“BrdAdLbC1, aka Bridge Ad Lib, contains just one word, ‘hah’, and has a whole bunch of plug-ins on it, seven inserts and two sends. I think there originally was more on this track, but in the end we whittled it down to just one word. Below it are several other bridge vocals, again with loads of automation and again cut heavily and moved around, to make them sound like one instrument, and sent to the Bridgebus aux track below the two Lowbridge vocals, with an EQ3 and the PuigChild 670. The two Lowbridge tracks contain just a phrase at the end of the bridge, which is pitch shifted and has spring reverb. Then there are four more Bridge vocal tracks, which actually sound in the chorus, and go to the Aux 4, on which I have the EQ3, Waves CLA 1176, Renaissance DeEsser, another EQ3, and an  Echoboy.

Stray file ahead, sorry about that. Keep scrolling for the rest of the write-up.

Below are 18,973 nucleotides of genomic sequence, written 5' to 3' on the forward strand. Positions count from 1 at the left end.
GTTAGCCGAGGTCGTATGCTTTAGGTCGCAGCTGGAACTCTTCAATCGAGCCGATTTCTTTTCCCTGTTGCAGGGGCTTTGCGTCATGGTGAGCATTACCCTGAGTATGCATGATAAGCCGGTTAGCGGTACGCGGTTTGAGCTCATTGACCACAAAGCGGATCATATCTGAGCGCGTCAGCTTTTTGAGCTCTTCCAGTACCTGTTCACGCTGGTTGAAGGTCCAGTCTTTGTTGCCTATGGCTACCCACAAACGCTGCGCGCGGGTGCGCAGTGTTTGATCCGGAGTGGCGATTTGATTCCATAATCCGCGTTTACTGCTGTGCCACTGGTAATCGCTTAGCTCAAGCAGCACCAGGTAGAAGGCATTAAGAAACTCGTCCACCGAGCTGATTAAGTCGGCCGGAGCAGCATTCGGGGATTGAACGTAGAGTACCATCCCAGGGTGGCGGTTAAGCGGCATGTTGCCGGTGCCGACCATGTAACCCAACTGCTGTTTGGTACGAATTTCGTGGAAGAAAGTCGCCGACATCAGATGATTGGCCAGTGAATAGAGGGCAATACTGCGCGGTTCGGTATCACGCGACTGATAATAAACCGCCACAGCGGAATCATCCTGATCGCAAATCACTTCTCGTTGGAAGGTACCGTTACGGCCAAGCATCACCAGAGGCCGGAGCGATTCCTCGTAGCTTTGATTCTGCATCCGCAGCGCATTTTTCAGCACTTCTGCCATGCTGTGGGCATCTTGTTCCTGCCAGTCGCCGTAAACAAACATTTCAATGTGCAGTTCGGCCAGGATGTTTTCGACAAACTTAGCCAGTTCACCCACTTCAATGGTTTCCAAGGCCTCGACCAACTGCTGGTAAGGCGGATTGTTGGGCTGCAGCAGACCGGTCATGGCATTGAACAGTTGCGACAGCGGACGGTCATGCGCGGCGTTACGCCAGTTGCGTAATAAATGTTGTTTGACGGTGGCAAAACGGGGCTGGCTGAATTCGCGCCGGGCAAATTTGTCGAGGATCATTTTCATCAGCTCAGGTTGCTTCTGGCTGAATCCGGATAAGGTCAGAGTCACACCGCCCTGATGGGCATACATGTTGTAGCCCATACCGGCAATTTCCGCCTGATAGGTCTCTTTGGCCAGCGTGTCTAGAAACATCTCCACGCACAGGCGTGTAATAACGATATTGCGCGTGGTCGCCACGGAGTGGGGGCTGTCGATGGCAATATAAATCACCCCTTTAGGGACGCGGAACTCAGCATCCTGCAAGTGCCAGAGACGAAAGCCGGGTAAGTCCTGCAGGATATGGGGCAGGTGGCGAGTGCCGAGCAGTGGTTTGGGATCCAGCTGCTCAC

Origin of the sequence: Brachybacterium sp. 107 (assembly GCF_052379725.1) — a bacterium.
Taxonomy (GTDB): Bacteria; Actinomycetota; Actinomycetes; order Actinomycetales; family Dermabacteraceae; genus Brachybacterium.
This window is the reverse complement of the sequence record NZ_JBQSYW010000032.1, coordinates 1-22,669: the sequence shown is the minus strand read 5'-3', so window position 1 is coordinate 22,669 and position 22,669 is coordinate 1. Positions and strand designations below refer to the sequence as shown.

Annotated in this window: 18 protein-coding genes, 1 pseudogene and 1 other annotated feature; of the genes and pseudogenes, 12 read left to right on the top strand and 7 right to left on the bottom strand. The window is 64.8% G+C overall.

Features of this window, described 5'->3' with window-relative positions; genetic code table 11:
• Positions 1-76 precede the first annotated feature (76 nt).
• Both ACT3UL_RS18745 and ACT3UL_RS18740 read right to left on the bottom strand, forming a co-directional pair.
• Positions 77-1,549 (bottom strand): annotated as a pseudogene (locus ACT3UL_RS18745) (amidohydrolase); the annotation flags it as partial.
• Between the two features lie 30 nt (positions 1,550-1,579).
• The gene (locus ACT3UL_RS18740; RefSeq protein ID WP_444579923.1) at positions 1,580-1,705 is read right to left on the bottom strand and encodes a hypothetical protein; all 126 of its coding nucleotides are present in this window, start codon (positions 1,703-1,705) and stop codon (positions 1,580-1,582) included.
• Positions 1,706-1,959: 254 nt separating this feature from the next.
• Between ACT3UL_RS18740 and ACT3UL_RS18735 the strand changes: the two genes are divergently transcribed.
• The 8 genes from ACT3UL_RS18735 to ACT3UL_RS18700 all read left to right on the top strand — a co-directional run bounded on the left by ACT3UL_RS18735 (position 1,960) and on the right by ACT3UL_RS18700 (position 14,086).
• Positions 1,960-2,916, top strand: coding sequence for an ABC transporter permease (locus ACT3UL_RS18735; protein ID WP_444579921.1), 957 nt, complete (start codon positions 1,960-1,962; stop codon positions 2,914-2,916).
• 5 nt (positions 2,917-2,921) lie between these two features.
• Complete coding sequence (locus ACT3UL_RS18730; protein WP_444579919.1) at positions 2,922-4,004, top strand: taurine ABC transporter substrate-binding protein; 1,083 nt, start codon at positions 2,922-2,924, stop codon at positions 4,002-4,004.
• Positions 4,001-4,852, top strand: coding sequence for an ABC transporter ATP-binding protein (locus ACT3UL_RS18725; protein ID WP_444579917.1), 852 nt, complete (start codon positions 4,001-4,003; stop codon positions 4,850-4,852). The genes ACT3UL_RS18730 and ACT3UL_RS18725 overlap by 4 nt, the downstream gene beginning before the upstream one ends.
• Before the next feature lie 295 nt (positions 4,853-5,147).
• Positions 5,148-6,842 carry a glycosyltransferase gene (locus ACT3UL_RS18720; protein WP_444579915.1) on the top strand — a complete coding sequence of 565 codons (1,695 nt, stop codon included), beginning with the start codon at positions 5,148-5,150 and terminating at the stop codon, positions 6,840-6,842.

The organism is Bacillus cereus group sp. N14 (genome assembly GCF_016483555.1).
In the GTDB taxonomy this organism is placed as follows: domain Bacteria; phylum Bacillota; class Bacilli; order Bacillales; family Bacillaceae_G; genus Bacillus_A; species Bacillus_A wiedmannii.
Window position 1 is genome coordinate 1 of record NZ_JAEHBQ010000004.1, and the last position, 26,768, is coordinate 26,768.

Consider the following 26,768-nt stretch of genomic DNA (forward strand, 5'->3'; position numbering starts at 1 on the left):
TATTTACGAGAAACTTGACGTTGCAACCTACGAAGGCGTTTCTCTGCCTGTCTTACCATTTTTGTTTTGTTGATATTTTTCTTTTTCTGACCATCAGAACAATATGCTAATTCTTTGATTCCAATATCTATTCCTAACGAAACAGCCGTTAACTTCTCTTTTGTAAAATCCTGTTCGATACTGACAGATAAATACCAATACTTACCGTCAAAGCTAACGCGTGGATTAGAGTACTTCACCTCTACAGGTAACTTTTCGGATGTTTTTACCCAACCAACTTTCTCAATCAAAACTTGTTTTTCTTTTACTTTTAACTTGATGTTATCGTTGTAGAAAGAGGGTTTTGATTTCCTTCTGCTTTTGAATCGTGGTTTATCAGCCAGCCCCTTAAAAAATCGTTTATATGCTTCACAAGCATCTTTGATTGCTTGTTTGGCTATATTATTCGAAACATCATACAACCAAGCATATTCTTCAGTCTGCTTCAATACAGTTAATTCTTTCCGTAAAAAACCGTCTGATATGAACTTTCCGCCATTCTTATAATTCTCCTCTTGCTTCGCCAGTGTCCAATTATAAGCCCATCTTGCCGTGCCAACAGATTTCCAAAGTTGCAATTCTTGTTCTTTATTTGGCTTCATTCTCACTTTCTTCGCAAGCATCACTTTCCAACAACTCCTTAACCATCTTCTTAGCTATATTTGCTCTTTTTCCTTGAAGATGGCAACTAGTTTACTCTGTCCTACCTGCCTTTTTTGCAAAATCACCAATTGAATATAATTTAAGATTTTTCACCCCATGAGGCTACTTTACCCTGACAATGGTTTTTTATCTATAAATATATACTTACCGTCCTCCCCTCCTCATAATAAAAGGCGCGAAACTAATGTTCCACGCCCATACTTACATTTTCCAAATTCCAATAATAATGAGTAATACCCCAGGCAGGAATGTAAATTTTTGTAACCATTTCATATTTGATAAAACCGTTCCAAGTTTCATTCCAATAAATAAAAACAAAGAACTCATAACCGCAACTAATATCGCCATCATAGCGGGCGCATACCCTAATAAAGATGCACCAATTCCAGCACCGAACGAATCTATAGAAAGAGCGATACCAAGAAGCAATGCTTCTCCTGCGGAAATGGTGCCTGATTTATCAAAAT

“Below the Aux 4 track are the chorus lead vocals, which go to the Tape LV Bus aux track, on which I have the SSL EQ, Waves Q4 EQ and the Renaissance DeEsser. Below this are two chorus backing vocals, which go to the Chorus Stack Bus Aux track, which has the same plug-ins on the insert as the lead vocals, plus an Echoboy delay, and five sends! There are also two BridgeAdLibCT tracks, which contain the phrase ‘Higher than a motherfucker’ in the chorus, which we had to remove for the clean version. For BBC Radio 1 we couldn’t even use the word ‘thighs’! This line again has two instances of the EQ3 7-band, the Renaissance DeEsser, and the PuigChild 670 compressor, plus several buses on the sends, and further down are the Hivoxbounce and OctDPrint tracks, which are just a few words in the choruses, but have tons of effects on the Sends, which result in long tails that make them sound quite angelic. There’s a LowOct track which you can hear right at the beginning of the song, which is pitch shifted and sounds like an underwater vocal. The EnOvPrint track has a PanMan for a kind of left-right tremolo effect, sounding right at the end, and adding another layer.